He only missed one league match in 1936–37 as the Saints struggled to avoid relegation, finishing in 19th place, four points above the relegation zone.[9] In January, the Saints played Football League champions Sunderland in a Third Round FA Cup match in front of a record crowd of 30,380. Sunderland won 3–2 and went on to take the cup in the Final the following May.[10]

In his final season at The Dell, Sillett was appointed team captain, "leading the side with distinction", but began to suffer regularly from injuries causing him to miss a third of the season, at the end of which he decided to retire.[11] During his seven years with Southampton, Sillett made a total of 183 appearances in League and Cup matches for the first team, scoring 10 goals. Throughout his entire Southampton career, the club was struggling both financially and on the pitch, regularly finishing in the lower half of the table.

Later career and death[edit]

He had a brief career in non-league football with Guildford City, before becoming a publican at "The Lamb" at Nomansland in the New Forest.[2]

During World War II, he enlisted in the Royal Navy, serving as a gunner. On 27 February 1945, he was a member of a DEMS gun crew on the Norwegian freighter SS Corvus, which was part of convoy BTC 81, when the convoy was attacked by two German U-boats about seven miles from Lizard Point, Cornwall.[12] Corvus was hit by a torpedo launched by U-1018 and sank within a few minutes,[1] resulting in the death of five of the freighter's Norwegian crew, a 16-year old British cabin boy, Thomas Boniface, and two of the three British gunners, Sillett and Dennis Baker.[13] Both U-boats were sunk two hours later with depth charges from HMS Loch Fada.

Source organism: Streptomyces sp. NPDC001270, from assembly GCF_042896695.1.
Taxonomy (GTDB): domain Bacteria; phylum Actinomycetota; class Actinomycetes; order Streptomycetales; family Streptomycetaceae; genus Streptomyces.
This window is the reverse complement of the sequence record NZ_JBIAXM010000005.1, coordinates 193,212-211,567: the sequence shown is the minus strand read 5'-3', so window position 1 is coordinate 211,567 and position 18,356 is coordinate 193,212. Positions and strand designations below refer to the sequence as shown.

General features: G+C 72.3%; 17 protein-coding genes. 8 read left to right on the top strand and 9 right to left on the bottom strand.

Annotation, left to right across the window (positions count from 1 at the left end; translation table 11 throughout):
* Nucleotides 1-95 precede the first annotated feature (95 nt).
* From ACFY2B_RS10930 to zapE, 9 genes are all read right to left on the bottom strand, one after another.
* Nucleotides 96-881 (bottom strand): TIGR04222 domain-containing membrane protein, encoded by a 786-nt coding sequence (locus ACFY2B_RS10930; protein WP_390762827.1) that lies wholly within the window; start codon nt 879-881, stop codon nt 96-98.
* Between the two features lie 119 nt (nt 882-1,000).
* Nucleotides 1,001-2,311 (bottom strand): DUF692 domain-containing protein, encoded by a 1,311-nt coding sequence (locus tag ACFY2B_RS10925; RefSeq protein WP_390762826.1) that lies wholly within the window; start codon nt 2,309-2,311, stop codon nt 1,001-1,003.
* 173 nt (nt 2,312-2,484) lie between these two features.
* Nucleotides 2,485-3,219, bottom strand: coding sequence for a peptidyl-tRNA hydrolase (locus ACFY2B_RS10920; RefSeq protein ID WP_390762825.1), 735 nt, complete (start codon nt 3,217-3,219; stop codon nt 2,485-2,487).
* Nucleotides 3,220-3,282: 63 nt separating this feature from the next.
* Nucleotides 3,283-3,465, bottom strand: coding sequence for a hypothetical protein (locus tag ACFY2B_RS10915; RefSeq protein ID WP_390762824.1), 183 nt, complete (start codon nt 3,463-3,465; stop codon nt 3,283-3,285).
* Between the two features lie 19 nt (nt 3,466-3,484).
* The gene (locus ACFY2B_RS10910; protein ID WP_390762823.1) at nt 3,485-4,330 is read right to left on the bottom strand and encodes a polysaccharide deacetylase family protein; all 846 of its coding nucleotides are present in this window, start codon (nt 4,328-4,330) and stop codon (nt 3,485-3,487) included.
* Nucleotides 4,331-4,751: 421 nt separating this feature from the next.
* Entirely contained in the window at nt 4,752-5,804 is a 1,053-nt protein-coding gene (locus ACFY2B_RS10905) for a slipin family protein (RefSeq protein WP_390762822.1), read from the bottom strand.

He is commemorated on the Chatham Naval Memorial.[14]

Family[edit]

Sillett was married to Anne[14] and their children included Peter (born in Southampton on 1 February 1933) and John (born in Southampton on 20 July 1936). The two sons were trainees at Southampton after the war, both subsequently joining Chelsea.

Peter played 64 games for Southampton, before moving to Chelsea in 1953, where he had a long career playing 260 league matches and going on to make three appearances for England in 1955. He was also a (non-playing) member of England's squad for the 1958 FIFA World Cup.

John never appeared in Southampton's first team, but joined his brother at Chelsea in 1954, making 93 appearances in the league. He subsequently played for Coventry City and Plymouth Argyle, before becoming a manager at Hereford United and then at Coventry City, where he won the 1987 FA Cup Final.

References[edit]

  1. ^ a b "DS Corvus – Final Fate". www.warsailors.com. 30 July 2008. Retrieved 20 February 2009. 
  2. ^ a b c d Holley, Duncan; Chalk, Gary (1992). The Alphabet of the Saints. ACL & Polar Publishing. pp. 308–309. ISBN 0-9514862-3-3. 
  3. ^ Chalk, Gary; Holley, Duncan (1987). Saints – A complete record. Breedon Books. pp. 86–87. ISBN 0-907969-22-4. 
  4. ^ Saints – A complete record. pp. 88–89. 
  5. ^ Saints – A complete record. pp. 90–91. 
  6. ^ Saints – A complete record. pp. 92–93. 
  7. ^ Saints – A complete record. pp. 94–95. 
  8. ^ Bull, David; Brunskell, Bob (2000). Match of the Millennium. Hagiology. pp. 54–55. ISBN 0-9534474-1-3. 
  9. ^ Saints – A complete record. pp. 96–97. 
  10. ^ Match of the Millennium. pp. 56–57. 
  11. ^ Saints – A complete record. pp. 98–99. 
  12. ^ "Today in History: 27 February". www.seawaves.com. 27 February 2008. Retrieved 20 February 2009. 
  13. ^ "DS Corvus – crew list". www.warsailors.com. 30 July 2008. Retrieved 20 February 2009. 
  14. ^ a b "Commonwealth War Graves Commission: Casualty Details". Commonwealth War Graves Commission. Retrieved 20 February 2009. 

External links[edit]